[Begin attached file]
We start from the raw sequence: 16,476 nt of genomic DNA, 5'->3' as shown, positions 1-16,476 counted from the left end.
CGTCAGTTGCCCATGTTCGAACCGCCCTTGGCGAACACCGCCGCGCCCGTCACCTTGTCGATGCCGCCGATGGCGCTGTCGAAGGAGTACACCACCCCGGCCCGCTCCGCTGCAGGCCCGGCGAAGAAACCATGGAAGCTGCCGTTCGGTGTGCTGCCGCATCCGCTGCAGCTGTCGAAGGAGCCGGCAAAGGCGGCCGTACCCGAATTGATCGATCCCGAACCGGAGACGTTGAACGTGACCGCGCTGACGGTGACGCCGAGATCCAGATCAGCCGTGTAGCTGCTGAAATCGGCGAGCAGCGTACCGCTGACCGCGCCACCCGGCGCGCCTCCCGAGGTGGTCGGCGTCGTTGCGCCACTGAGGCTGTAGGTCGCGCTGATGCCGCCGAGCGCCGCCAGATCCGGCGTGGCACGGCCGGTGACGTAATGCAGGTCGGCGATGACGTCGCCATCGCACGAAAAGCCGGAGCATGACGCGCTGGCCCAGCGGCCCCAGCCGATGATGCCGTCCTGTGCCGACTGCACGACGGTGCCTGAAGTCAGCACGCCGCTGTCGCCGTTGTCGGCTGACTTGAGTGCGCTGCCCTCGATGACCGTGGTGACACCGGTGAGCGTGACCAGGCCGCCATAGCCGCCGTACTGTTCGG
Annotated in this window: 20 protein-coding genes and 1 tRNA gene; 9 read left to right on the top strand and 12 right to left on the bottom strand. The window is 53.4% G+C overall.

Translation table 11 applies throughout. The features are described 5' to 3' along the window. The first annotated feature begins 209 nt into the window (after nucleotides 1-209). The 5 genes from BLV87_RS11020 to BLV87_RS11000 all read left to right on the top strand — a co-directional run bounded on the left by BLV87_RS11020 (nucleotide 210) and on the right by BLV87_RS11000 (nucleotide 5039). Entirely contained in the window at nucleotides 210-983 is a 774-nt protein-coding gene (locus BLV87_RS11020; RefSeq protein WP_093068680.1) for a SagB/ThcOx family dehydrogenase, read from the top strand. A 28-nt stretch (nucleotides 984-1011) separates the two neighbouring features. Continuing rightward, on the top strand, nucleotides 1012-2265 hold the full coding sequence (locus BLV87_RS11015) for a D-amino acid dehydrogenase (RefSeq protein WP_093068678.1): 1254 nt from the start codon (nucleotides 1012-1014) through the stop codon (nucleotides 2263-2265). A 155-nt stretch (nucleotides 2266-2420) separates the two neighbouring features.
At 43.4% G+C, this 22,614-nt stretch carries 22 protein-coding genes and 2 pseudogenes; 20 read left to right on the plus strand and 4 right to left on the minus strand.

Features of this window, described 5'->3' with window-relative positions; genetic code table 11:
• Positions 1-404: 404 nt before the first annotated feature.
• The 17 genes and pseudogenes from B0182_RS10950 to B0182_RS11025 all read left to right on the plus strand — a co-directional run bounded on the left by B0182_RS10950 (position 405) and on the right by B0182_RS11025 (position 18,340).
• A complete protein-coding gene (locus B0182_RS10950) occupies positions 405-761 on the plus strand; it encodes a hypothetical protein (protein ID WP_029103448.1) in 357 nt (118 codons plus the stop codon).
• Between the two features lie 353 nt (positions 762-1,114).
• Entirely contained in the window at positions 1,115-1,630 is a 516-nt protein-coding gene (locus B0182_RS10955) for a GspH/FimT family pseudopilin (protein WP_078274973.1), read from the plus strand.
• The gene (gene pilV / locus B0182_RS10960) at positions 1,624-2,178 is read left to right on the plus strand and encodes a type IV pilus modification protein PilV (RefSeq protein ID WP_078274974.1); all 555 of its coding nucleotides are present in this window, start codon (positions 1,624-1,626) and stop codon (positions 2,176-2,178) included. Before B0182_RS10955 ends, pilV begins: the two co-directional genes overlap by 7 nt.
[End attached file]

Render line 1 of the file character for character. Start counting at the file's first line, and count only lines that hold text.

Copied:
We start from the raw sequence: 16,476 nt of genomic DNA, 5'->3' as shown, positions 1-16,476 counted from the left end.